Coincidently, in the same building was Vladimir Grbić with his family. Vanja (short of Vladimir) is Hall of Fame volleyball player and one of the best players in the history of volleyball. After some of his famous „interrogations“ of me and my training methods he decided to hire me for his private strength and conditioning coach as well. After some time the whole club (Fenerbahce Men Team) decided to hire me. It was basically the end of season and I weren’t doing much except consulting younger players. Still, Men Team finished second in the league by losing in finals, women team were Champions and Vanja was best blocker of the Turkish league. That was his last year as a player. We are now very close friends. I am also thankful for all his help, beyond training. He is like an older brother to me (he is plus 40) to whom I turn for advice.  He provided me a great experience of working with a great person and the Olympic and World champion.

In 2010 I decided to do an internship at Mike Boyle’s facility in Boston, Massachusetts. That was great experience as well. Mike is a great guy and I’ve learned a lot – which I realized upon returning back home. Visiting USA was really a breakthrough in my career. I’ve build some extensive network of great coaches and professionals and I’ve improved my English skills and gained confidence in leading the groups of athletes on English language (if haven’t tried to lead in foreign language, please try). Through that networking I’ve met Dave Tenney and Darcy Norman which are responsible for my current position. Darcy recommended me to Gregg Berhalter who is my head coach within Hammarby and that’s how I got here to Stockholm.

Chris: Who have been your most influential writers/researchers on strength & conditioning and/or who do you read or respect (from previous research)?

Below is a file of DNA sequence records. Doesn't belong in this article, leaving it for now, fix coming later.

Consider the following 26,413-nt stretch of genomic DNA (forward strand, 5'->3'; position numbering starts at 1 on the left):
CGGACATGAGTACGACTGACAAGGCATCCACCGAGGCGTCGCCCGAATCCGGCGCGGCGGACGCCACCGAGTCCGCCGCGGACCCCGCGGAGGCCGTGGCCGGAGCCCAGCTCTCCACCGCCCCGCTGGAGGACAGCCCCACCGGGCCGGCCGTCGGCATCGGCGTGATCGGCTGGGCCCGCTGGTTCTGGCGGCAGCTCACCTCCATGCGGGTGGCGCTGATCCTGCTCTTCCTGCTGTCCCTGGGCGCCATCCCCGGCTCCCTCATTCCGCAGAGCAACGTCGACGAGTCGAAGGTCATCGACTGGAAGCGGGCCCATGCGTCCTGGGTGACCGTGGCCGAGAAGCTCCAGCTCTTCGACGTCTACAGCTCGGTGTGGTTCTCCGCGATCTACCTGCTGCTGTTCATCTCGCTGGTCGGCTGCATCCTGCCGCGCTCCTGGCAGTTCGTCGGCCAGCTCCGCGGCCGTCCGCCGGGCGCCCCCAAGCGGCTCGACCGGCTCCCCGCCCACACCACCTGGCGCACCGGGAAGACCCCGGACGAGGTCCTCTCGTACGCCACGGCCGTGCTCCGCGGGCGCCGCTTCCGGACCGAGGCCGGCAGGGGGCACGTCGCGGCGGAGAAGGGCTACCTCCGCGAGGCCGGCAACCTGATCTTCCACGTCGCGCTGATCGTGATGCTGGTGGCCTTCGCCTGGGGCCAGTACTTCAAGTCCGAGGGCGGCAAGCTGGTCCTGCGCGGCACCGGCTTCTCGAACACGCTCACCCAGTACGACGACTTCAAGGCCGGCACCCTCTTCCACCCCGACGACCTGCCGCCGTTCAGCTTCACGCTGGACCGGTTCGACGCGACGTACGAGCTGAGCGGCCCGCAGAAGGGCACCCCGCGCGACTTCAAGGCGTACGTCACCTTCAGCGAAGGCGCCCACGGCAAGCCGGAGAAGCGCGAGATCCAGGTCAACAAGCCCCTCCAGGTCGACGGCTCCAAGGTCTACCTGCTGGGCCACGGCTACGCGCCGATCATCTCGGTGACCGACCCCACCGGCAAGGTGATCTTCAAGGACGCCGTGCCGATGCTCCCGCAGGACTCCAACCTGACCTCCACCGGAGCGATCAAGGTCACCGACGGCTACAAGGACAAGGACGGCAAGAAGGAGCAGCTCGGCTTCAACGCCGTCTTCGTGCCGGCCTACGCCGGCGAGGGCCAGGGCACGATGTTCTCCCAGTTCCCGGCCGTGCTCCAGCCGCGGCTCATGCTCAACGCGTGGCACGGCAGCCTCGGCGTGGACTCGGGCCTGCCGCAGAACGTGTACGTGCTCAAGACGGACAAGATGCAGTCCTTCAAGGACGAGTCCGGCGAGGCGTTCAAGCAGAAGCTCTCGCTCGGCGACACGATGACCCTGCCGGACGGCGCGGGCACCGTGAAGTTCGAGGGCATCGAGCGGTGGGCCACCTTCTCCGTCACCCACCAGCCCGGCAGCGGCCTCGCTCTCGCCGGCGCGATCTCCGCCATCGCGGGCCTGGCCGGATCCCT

Mladen: It is really hard for me to name couple of coaches/researchers that have shaped my thought and practice without neglecting or forgetting someone. What I can say, that during the last year I have been mostly influenced by Australians – Dan Baker helped A LOT, Stuart Cormack, Will Hopkins as a statistician, Rob Shugg from Kinetic Performance, etc. What I like in the guys from Down Under is that they create a lot of applied science and actually integrate it in high level sports.  Data samples usually come from high level professional athletes in the papers coming from Australia and New Zealand.

Chris: Who have been your most influential past mentors in the practical coaching sense and now who do you listen to, or go to for advice for when faced with practical coaching problems?

Mladen: Definitely Dan Baker. He was really helpful during the whole  last year with his practical advices. Great supports were also Dave Tenney and Darcy Norman as well. I am really thankful for knowing them. Sometimes (or most of the time) it is not what you know, but who you know. Having a reliable source of quality info and advice is really important.

Chris: You’ve previously posted several articles on the Troubles with Repeated Sprint Ability for example. There is lots of research being published on RSA, High Intensity Interval Training, and Small Sided Games in relation to football for example. How do you feel each method fits into preparing players for the demands of training & competition?

Mladen: I believe that everything works, but nothing works forever. There is time and place for almost every method. The trick is to know which one to use with your athletes, under your context and your objectives. I do believe RSA is slightly overrated though. Especially when the coaches prioritize RST (repeat sprint training), without considering power and speed of their athletes to begin with. As Carl Valle would say we don’t want Repeat Slow Ability.